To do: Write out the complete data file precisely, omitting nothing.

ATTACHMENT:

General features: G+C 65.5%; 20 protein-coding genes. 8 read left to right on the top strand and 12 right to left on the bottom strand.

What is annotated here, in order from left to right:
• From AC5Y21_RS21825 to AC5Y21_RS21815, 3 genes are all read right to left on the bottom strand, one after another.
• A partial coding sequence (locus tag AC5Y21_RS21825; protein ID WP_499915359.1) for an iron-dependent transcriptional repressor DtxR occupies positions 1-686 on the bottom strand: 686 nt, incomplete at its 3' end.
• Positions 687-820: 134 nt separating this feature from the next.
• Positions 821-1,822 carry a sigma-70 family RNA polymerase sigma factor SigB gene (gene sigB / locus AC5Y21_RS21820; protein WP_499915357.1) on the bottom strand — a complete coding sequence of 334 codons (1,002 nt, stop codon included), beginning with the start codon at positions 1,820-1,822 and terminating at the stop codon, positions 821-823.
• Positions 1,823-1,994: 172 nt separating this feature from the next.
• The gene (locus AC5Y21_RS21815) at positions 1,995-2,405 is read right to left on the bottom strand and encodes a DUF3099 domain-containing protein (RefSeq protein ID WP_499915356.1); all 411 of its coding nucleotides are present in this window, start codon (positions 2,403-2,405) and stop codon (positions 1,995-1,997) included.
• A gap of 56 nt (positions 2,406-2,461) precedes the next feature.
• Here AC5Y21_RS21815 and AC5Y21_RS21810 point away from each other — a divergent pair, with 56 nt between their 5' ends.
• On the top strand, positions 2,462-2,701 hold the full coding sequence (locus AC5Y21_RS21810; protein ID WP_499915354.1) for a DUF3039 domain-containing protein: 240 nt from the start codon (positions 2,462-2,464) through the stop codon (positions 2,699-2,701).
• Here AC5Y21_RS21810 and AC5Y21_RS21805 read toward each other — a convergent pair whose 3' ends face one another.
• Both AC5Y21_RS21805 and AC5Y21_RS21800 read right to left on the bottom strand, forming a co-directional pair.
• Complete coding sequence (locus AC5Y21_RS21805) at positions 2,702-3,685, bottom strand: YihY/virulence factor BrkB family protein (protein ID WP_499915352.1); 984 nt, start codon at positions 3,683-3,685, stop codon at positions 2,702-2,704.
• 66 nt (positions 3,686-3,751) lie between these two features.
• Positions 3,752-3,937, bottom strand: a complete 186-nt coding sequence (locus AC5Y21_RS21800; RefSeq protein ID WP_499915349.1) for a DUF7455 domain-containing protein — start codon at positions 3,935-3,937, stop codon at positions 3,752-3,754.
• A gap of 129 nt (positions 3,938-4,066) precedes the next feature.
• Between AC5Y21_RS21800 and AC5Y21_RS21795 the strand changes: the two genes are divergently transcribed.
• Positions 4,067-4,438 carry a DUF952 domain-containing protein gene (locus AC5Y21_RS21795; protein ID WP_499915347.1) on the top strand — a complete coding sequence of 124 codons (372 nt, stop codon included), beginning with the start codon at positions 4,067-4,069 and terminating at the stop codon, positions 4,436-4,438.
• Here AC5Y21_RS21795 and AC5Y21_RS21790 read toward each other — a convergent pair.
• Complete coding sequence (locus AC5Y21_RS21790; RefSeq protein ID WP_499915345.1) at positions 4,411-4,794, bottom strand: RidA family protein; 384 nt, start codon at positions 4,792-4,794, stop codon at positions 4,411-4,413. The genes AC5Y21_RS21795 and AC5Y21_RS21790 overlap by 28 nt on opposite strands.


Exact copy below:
General features: G+C 65.5%; 20 protein-coding genes. 8 read left to right on the top strand and 12 right to left on the bottom strand.

What is annotated here, in order from left to right:
• From AC5Y21_RS21825 to AC5Y21_RS21815, 3 genes are all read right to left on the bottom strand, one after another.
• A partial coding sequence (locus tag AC5Y21_RS21825; protein ID WP_499915359.1) for an iron-dependent transcriptional repressor DtxR occupies positions 1-686 on the bottom strand: 686 nt, incomplete at its 3' end.
• Positions 687-820: 134 nt separating this feature from the next.
• Positions 821-1,822 carry a sigma-70 family RNA polymerase sigma factor SigB gene (gene sigB / locus AC5Y21_RS21820; protein WP_499915357.1) on the bottom strand — a complete coding sequence of 334 codons (1,002 nt, stop codon included), beginning with the start codon at positions 1,820-1,822 and terminating at the stop codon, positions 821-823.
• Positions 1,823-1,994: 172 nt separating this feature from the next.
• The gene (locus AC5Y21_RS21815) at positions 1,995-2,405 is read right to left on the bottom strand and encodes a DUF3099 domain-containing protein (RefSeq protein ID WP_499915356.1); all 411 of its coding nucleotides are present in this window, start codon (positions 2,403-2,405) and stop codon (positions 1,995-1,997) included.
• A gap of 56 nt (positions 2,406-2,461) precedes the next feature.
• Here AC5Y21_RS21815 and AC5Y21_RS21810 point away from each other — a divergent pair, with 56 nt between their 5' ends.
• On the top strand, positions 2,462-2,701 hold the full coding sequence (locus AC5Y21_RS21810; protein ID WP_499915354.1) for a DUF3039 domain-containing protein: 240 nt from the start codon (positions 2,462-2,464) through the stop codon (positions 2,699-2,701).
• Here AC5Y21_RS21810 and AC5Y21_RS21805 read toward each other — a convergent pair whose 3' ends face one another.
• Both AC5Y21_RS21805 and AC5Y21_RS21800 read right to left on the bottom strand, forming a co-directional pair.
• Complete coding sequence (locus AC5Y21_RS21805) at positions 2,702-3,685, bottom strand: YihY/virulence factor BrkB family protein (protein ID WP_499915352.1); 984 nt, start codon at positions 3,683-3,685, stop codon at positions 2,702-2,704.
• 66 nt (positions 3,686-3,751) lie between these two features.
• Positions 3,752-3,937, bottom strand: a complete 186-nt coding sequence (locus AC5Y21_RS21800; RefSeq protein ID WP_499915349.1) for a DUF7455 domain-containing protein — start codon at positions 3,935-3,937, stop codon at positions 3,752-3,754.
• A gap of 129 nt (positions 3,938-4,066) precedes the next feature.
• Between AC5Y21_RS21800 and AC5Y21_RS21795 the strand changes: the two genes are divergently transcribed.
• Positions 4,067-4,438 carry a DUF952 domain-containing protein gene (locus AC5Y21_RS21795; protein ID WP_499915347.1) on the top strand — a complete coding sequence of 124 codons (372 nt, stop codon included), beginning with the start codon at positions 4,067-4,069 and terminating at the stop codon, positions 4,436-4,438.
• Here AC5Y21_RS21795 and AC5Y21_RS21790 read toward each other — a convergent pair.
• Complete coding sequence (locus AC5Y21_RS21790; RefSeq protein ID WP_499915345.1) at positions 4,411-4,794, bottom strand: RidA family protein; 384 nt, start codon at positions 4,792-4,794, stop codon at positions 4,411-4,413. The genes AC5Y21_RS21795 and AC5Y21_RS21790 overlap by 28 nt on opposite strands.